Reaction-Diffusion Systems for Information Processing: Why?

Filed under: Uncategorized — frm @ 9:50 pm

Several features of reaction-diffusion systems make them particularly promising candidates for computing by chemical reaction: They are capable of exhibiting varied and complex, ordered behaviour; different forms of r-d systems can sustain both stationary structures and information transmission over long distances with little loss, by means of excitation waves. Another useful property of certain r-d systems is their ability to cause some reagent to migrate towards areas where that chemical is already concentrated, making it possible for those systems to select for the highest among several peaks of concentration, which is crucial for the modelling of a Kohonen network, among other tasks.

One reason for the interest in chemical computation is simply the possibilities opened up by moving away from the digital computational paradigm in which almost all computer science to date has been conducted. Nobody knows where this might lead, but it is not unreasonable to suspect it might take us somewhere interesting. Another reason is the importance of chemical systems in the information processing performed by real brains and nerve cells.

The propagation of electrical signals within neurons is known to work by reaction-diffusion, and there is some reason to believe that substantial information-processing takes place on this level. In addition to this, the interaction between neurons in the brain and modulatory chemicals which spread by diffusion may be modelled by reaction-diffusion equations. It has become clear only relatively recently that these diffusing neuromodulators play a major role in brain function, and the details of this role are still being worked out. We have so far only seen the beginnings of work exploring the coupling between digital analogues of these chemicals and traditional neural networks.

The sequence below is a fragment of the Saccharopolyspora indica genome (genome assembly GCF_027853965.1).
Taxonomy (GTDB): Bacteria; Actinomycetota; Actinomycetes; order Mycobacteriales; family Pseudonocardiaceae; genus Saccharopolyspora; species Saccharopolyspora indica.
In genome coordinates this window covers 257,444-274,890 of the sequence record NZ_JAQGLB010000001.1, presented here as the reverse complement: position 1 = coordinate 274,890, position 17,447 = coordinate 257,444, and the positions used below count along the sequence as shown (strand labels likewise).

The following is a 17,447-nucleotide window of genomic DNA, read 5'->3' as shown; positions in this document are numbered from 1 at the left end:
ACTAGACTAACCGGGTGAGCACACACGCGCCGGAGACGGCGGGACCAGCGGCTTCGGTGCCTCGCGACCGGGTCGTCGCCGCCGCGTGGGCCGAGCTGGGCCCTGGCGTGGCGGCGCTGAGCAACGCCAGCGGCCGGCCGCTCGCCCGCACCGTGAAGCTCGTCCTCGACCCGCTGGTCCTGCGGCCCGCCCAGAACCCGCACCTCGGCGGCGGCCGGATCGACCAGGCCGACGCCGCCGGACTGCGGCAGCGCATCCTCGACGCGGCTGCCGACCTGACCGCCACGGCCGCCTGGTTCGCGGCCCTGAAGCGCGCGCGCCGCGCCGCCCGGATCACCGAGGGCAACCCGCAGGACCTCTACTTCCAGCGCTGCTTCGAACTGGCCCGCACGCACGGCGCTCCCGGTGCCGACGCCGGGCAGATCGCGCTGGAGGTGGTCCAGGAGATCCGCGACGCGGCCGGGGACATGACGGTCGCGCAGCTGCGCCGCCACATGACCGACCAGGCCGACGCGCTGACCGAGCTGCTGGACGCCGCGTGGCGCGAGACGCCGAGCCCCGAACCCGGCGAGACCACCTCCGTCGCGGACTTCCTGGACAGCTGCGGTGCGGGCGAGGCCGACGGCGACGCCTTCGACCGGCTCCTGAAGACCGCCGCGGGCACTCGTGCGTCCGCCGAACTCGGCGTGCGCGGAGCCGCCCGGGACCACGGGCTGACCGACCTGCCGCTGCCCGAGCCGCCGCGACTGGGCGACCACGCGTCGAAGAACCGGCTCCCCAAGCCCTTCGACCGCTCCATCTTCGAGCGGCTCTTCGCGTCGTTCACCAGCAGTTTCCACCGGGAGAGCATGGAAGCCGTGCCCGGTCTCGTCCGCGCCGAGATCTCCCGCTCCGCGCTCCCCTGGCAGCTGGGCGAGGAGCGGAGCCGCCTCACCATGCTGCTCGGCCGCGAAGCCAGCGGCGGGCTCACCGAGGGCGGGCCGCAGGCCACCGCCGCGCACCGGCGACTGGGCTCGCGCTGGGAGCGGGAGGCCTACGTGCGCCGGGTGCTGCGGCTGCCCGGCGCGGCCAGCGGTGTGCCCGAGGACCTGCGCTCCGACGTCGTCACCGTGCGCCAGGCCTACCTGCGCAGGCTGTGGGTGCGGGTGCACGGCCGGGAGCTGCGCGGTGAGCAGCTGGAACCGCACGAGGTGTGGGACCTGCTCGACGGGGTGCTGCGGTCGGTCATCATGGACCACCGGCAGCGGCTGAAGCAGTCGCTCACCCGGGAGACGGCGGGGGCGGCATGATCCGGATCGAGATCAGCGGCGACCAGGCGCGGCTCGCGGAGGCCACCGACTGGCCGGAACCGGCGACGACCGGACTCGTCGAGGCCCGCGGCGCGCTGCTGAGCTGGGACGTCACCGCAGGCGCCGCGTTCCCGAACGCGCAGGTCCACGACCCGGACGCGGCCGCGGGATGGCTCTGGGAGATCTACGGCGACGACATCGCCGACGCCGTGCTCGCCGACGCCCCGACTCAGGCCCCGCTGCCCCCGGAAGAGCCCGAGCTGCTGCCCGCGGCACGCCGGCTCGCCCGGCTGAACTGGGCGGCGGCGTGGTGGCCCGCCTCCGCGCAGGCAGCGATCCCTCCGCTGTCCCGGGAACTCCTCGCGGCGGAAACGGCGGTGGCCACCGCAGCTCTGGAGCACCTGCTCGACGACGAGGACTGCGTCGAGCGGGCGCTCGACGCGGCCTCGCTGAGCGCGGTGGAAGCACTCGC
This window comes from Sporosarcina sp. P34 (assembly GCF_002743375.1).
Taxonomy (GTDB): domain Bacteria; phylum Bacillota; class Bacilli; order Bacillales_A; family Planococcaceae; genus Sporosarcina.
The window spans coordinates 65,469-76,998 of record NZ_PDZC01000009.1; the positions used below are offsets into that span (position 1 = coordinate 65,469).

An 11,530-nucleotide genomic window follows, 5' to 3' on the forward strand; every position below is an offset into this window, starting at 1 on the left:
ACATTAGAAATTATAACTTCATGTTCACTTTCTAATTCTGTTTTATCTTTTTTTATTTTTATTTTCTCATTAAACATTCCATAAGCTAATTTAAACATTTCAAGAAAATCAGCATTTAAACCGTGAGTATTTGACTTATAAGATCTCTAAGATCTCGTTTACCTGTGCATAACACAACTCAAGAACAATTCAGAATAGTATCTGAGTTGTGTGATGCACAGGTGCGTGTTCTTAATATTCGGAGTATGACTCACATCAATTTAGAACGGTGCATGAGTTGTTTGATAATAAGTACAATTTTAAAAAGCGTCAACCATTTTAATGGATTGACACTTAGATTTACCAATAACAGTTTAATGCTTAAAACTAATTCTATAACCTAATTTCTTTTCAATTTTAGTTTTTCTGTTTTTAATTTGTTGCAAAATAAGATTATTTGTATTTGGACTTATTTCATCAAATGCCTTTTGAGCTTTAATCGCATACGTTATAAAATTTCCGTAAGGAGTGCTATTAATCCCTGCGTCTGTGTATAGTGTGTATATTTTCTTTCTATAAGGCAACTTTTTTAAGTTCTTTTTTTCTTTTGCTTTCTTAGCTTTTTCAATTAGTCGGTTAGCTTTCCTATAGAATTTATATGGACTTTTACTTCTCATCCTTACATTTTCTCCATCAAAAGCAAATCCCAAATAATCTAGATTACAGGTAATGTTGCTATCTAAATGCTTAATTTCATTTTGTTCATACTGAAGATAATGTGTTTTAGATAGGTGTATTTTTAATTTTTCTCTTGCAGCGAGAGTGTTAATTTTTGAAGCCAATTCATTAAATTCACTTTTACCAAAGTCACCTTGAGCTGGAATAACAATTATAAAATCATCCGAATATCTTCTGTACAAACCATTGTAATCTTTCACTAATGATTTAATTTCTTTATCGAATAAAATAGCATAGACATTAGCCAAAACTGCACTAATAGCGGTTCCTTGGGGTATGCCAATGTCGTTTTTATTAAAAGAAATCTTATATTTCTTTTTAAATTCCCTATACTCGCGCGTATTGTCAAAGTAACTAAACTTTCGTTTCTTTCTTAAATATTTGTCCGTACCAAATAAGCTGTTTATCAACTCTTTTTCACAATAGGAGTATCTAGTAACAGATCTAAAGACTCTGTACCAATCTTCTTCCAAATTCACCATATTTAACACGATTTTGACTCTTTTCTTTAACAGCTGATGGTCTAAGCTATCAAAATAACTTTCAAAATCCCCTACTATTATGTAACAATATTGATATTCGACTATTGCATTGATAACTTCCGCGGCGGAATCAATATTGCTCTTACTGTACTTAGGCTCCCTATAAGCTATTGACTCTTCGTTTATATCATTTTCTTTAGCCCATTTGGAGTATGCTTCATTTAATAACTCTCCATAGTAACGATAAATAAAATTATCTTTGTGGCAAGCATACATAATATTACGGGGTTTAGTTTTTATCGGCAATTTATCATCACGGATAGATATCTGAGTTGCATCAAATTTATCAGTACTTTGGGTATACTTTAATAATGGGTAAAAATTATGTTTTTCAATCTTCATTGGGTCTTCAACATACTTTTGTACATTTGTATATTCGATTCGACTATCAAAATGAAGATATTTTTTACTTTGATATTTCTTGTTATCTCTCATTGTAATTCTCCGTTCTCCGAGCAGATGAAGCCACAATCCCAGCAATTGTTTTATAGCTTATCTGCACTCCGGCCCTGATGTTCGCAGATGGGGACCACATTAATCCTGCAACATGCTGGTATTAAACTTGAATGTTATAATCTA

Return of the Blog

Filed under: Uncategorized — frm @ 6:47 pm

I haven’t been keeping this blog up to date, partly because I wasn’t sure if anyone was reading it, but I’ve now decided to maintain it for my own benefit, regardless. All being well, I may even make daily updates on my progress.

RD SOFM example outputWhat I’ve invested the most time and effort into these last few months has been using a reaction-diffusion system to implement self-organising feature maps (Kohonen maps). This is working fairly well, and it’s a novel enough approach that I hope to be able to get a publishable paper out of it. I will post here about this soon, to summarise where I’m at so far and discuss progress as I go along.

Another project I’ve worked on is implementing ‘clustering’ with diffusion, on which topic I had a poster presentation accepted for a conference on Dynamics of Learning Behavior and Neuromodulation at the European Conference on Artificial Life 2007, although for complicated reasons, in the end I was not able to attend the conference myself.

As for this blog, I’ve just implemented a plugin to allow me to use LaTeX, in order to easily include equations. It’s called mimeTeX, and several different versions are available; I ended up with mimeTeX 1.1.2, which seems to work nicely except that you need to edit a line of the code to make it work – there’s a note about it on the page, which is fine except that when I copied and pasted the line in question it didn’t work, thanks to ’smart quotes’ – I needed to replace them with apostrophes by hand.